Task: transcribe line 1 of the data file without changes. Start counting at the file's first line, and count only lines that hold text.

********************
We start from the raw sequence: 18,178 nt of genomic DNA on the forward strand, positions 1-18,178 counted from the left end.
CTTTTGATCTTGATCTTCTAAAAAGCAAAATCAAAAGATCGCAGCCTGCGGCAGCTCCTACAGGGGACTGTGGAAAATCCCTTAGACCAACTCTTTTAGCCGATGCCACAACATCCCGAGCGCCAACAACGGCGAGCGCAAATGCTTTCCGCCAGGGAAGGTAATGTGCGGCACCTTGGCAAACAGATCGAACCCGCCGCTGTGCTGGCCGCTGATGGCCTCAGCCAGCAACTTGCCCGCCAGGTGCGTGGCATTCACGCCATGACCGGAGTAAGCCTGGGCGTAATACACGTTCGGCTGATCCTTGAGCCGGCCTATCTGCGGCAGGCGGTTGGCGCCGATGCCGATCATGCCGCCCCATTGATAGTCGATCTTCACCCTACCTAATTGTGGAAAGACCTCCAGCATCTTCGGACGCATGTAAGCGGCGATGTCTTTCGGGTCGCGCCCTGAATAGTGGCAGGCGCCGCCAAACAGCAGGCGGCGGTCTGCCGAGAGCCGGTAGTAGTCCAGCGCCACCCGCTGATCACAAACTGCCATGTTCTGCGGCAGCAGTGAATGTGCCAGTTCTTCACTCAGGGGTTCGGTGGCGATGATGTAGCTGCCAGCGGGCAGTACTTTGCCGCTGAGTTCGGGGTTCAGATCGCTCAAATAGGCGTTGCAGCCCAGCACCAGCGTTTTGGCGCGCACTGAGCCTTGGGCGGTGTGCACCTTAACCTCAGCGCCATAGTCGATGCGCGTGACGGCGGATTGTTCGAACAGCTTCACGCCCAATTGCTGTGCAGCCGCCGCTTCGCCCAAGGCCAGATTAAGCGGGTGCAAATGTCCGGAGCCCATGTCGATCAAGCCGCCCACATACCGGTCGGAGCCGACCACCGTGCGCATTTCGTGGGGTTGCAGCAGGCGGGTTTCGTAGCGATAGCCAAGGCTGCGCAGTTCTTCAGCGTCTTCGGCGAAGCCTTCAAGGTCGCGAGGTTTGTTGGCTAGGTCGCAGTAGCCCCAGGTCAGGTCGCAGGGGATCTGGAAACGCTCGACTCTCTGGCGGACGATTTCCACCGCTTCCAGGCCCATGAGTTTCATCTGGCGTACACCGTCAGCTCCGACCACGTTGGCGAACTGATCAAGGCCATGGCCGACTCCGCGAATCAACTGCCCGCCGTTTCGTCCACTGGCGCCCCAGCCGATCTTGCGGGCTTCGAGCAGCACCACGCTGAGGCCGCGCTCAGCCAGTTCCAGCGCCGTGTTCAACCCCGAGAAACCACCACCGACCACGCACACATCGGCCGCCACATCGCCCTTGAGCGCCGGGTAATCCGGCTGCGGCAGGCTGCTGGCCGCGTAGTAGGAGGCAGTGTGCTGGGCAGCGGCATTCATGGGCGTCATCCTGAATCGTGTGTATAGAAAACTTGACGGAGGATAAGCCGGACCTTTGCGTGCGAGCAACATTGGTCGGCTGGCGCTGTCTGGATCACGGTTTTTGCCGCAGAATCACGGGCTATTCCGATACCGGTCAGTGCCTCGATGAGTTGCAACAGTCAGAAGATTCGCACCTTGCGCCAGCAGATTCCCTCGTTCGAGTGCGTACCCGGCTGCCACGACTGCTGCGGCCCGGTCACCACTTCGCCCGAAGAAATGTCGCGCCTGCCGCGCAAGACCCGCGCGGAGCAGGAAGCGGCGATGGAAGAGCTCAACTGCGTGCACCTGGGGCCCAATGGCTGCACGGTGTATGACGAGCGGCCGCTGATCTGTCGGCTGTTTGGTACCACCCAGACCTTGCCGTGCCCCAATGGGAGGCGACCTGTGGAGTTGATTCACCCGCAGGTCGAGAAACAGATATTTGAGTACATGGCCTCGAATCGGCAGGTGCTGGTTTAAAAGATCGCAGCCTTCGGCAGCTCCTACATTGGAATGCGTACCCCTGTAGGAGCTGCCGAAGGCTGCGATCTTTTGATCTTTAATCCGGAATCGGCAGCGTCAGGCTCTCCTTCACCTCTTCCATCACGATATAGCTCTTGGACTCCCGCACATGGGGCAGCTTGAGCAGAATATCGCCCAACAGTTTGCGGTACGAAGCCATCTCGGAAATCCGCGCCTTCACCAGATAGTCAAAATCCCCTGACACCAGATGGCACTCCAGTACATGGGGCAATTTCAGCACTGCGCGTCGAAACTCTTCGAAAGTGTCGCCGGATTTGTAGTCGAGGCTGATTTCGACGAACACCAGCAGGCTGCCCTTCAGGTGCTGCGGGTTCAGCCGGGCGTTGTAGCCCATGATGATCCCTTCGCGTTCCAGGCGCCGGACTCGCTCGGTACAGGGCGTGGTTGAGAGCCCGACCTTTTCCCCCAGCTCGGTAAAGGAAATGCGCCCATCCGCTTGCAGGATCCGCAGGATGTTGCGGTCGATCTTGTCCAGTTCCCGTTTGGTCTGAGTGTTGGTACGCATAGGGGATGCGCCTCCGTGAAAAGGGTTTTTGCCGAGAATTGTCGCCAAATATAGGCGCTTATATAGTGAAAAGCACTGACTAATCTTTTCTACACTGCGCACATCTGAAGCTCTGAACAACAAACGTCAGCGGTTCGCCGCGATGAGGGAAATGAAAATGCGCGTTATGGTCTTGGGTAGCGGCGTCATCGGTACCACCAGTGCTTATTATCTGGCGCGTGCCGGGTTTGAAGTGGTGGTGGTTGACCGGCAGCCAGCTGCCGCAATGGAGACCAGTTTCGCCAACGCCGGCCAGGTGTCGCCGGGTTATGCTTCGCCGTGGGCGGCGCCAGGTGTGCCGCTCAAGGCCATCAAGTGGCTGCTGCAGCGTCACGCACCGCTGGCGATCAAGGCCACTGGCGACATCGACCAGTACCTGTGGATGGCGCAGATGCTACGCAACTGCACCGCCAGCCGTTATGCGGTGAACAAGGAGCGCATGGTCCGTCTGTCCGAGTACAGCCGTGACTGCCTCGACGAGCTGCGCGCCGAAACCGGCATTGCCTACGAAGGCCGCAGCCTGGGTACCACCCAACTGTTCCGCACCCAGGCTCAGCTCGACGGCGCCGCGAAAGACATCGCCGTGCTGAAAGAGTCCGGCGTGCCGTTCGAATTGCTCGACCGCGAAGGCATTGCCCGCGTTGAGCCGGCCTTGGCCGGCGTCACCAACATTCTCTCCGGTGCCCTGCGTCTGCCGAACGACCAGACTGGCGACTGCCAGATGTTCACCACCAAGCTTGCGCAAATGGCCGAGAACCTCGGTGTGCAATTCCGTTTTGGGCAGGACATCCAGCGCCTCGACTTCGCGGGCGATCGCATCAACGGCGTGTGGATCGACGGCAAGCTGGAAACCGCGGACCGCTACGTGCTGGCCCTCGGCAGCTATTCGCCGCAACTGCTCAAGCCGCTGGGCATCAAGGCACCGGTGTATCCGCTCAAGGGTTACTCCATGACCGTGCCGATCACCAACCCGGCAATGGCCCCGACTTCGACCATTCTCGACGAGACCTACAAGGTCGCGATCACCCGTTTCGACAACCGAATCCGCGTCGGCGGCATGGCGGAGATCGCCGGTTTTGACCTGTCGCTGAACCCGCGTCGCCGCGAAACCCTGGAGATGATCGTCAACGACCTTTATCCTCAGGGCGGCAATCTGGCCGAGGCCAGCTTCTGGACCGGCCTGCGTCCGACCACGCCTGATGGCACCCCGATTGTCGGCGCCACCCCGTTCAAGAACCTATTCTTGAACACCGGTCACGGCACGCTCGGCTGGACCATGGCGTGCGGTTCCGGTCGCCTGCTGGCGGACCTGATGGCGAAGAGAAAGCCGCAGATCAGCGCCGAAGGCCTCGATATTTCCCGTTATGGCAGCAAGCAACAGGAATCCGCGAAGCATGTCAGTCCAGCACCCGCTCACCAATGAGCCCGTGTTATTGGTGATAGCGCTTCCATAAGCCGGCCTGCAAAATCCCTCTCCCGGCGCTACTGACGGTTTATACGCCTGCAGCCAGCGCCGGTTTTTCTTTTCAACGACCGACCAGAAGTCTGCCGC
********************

We start from the raw sequence: 18,178 nt of genomic DNA on the forward strand, positions 1-18,178 counted from the left end.